The Mystery of Steven Klaper, Agent of Insight

The Mystery of Steven Klaper, Agent of Insight

Agents of Insight (Tor, October 1986). Cover by Barclay Shaw

Back in 2017 I bought a copy of Agents of Insight, and thought it would be interesting to do a brief write up of the genre-blending science fiction-P.I. novel for Black Gate. But I immediately ran into a problem. The author, Steven Klaper, was a complete mystery. This was the only work of any kind I can find published under that name. No other novels, short stories, comics, nothing. When that happens, I automatically assume the name is a pseudonym — and I’m usually right. But even after 30 years, I couldn’t find any record of the name “Steven Klaper” used by a more well-known writer.

I made a plea on for information on Facebook, and Gordon van Gelder, publisher of The Magazine of Fantasy and Science Fiction, immediately offered a useful suggestion.

Thirty-one years isn’t that long ago and there are plenty of Tor Books employees with long memories like Beth Meacham and Claire Eddy who probably know if Klaper was a pen name for, say, the guy who published as Samuel Holt or if in fact Klaper was just a guy who only ever published one book.

Tor Editor extraordinaire Beth Meacham did indeed remember Steven, and this is where things got interesting.

Here’s what Beth told me:

It was my book. Steve Klaper was his name, and he never delivered anything else. I don’t remember much about him. The book either came in through the slush, or from a “friend of the house” — sales rep or something like that. Not agented. I liked the book, and thought the genre-blend was really interesting.

Beth’s comment drew some additional interest to my Facebook post. Including this delightful comment left by Caitlin M G Klaper, Steven’s daughter, on September 8th of this year, six long years after my original post.

So, I know this post is 6+ years old, but I happened to stumble across it when telling somebody about my father’s old sci-fi book, and I felt like it might be worth commenting here for anyone who might still interested to hear what became of Steve Klaper.

To be fair, it was probably me. I believe he finished the book in 1984, and I was born in 1985, so Steve had to go make some money. Both he and my mother were insanely proud of AoI, but I think the publishing process took a lot out of him, and I believe it soured him to the industry — “Why is he holding a gun on the cover!?” is a refrain I’ve heard over the years.

After a few odd jobs throughout my early years, my mother and father started a graphic design company (called desktop publishing then, of course), The Write Stuff. They successfully ran TWS until just a few years ago, when my father “semi-retired,” as he calls it.

Currently, he and my mother run a nonprofit called the Song and Spirit Institute for Peace, an interfaith organization that focuses on supporting the Metro-Detroit community through interfaith dialogue and outreach opportunities. My father became a Cantor in the Jewish religion, which is a vested clergy position. If you think his writing is any good, you should hear him play guitar.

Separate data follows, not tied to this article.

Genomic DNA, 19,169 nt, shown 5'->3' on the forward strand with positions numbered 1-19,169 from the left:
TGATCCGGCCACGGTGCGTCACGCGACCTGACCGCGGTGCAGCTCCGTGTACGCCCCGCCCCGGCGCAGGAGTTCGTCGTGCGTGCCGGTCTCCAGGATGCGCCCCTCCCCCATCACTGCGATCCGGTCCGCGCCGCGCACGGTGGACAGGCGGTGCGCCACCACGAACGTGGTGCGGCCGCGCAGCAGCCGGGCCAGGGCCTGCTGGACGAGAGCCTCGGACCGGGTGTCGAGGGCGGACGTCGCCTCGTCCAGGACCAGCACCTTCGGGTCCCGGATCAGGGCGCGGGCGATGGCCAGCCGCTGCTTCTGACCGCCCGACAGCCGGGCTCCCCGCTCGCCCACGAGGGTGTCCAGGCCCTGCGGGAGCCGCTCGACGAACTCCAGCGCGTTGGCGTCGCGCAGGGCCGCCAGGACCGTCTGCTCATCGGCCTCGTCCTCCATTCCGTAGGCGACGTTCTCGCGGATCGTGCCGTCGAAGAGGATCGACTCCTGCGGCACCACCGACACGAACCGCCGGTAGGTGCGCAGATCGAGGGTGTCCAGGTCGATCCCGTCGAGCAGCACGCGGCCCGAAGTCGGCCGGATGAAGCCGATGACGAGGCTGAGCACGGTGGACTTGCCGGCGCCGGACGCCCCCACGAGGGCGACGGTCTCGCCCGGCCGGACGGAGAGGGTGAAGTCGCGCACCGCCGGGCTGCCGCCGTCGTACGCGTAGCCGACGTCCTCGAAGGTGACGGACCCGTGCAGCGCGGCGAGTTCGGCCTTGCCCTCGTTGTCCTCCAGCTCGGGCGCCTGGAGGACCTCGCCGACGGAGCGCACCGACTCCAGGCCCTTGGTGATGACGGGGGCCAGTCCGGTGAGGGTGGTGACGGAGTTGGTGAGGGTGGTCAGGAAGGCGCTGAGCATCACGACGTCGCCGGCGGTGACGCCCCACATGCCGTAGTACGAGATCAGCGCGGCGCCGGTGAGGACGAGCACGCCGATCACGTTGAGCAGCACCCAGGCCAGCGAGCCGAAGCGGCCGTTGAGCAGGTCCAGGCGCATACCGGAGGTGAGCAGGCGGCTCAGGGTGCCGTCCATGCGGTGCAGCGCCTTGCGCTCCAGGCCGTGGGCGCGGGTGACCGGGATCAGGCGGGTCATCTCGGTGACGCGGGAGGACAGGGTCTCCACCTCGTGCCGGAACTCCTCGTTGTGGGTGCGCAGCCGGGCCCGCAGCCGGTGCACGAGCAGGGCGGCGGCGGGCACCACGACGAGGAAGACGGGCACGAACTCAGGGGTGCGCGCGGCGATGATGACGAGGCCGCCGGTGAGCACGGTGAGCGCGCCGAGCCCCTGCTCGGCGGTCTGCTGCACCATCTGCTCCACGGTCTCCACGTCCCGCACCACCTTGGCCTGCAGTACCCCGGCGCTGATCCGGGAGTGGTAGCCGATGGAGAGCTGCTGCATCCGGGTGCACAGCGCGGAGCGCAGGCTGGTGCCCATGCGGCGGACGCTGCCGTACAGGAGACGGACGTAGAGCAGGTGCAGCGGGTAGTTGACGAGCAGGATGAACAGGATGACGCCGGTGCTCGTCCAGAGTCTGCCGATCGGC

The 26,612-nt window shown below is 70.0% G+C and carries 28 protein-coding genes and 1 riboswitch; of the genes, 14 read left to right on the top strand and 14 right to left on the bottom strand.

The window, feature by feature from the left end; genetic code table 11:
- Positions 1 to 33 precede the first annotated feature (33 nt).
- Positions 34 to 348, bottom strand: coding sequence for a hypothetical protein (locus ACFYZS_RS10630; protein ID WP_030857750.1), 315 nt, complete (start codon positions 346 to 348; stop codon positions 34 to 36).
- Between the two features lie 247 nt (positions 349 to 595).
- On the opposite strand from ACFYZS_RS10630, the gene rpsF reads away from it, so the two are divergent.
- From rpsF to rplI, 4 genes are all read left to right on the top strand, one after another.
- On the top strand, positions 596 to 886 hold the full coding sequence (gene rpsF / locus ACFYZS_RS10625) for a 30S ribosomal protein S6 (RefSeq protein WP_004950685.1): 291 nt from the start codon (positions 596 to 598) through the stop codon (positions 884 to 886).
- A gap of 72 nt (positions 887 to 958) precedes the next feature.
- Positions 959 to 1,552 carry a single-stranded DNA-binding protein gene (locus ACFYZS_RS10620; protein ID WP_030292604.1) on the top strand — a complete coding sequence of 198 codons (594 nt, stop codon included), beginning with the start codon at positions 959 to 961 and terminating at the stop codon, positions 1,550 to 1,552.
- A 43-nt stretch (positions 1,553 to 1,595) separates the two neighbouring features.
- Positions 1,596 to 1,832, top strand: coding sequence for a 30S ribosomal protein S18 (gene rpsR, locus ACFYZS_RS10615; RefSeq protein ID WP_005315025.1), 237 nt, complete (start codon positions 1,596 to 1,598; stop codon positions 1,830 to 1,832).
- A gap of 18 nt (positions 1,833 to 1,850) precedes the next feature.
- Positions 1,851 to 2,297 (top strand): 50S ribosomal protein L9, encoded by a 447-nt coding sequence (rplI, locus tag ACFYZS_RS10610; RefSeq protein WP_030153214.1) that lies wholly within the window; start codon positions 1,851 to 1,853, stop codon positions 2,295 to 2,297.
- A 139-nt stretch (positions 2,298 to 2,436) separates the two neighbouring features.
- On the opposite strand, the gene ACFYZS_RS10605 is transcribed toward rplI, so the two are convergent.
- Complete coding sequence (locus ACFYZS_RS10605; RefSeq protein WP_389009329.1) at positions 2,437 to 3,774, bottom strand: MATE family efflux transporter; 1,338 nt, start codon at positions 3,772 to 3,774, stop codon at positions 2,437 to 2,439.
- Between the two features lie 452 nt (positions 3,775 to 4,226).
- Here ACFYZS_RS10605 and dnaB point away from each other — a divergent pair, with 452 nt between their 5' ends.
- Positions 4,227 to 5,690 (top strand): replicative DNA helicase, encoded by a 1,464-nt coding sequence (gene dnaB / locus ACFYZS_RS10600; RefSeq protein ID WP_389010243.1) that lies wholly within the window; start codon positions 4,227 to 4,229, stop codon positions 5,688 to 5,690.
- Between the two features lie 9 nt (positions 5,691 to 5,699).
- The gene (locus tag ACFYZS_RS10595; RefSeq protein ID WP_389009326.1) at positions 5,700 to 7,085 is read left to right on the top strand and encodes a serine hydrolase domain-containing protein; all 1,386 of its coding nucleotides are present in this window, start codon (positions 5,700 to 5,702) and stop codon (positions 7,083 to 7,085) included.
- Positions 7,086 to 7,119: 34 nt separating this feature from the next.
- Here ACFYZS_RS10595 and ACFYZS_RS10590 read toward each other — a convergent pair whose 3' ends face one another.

His writing these days is focused primarily on spiritual topics and is most likely published (if it even is) under the names Maggid Steve Kaper or Chazzan Steve Klaper. You can also check out his weekly livestream Friday Shabbat service from the “intergalactic starship” on the Song and Spirit Facebook page. Yep, still a total nerd.

Hopefully, this mini history lesson doesn’t disappoint. I’ve read him reviews that were discovered over the years, and he always laughs, shakes his head, and picks apart all the things he would change if he were writing it today. I will happily pass along this post and these comments, which I’m sure will garner a similar response.

Thanks for taking the time to discuss my dad and his work. He’s really a terrific, incredibly talented guy.

I was delighted to have the mystery of Steven Klaper cleared up, and both Beth and Caitlin were gracious enough to grant permission for me to reproduce their comments here.

Beth also responded to Caitlin, saying.

I’m glad to know that Steve didn’t just vanish off the face of the earth, but has had such an interesting life. Give him my regards. He already knows I was sorry about the gun.

My original post on Agents of Insight, published in June, 2017, is here.

I haven’t read the book, but I’d be very glad to hear from readers willing to share their thoughts.

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Haven’t read this, and with a demanding TBR pile of 74 novels lurking angrily in my closet, getting around to it might take a while.

But this post was a fun read. I like a literary mystery, and even more, how it gets solved. Glad you put on your detective fedora and sorted things out, John. (Do this on a regular basis and maybe Bob Byrne will write a Black Gat article about you.)


Hugely enjoyable post. Thanks for sharing the great story, John!

Dave Hook


This is great. I love a speculative fiction mystery.

It’s wonderful that Steven Klapper got to enjoy his roses while still alive.

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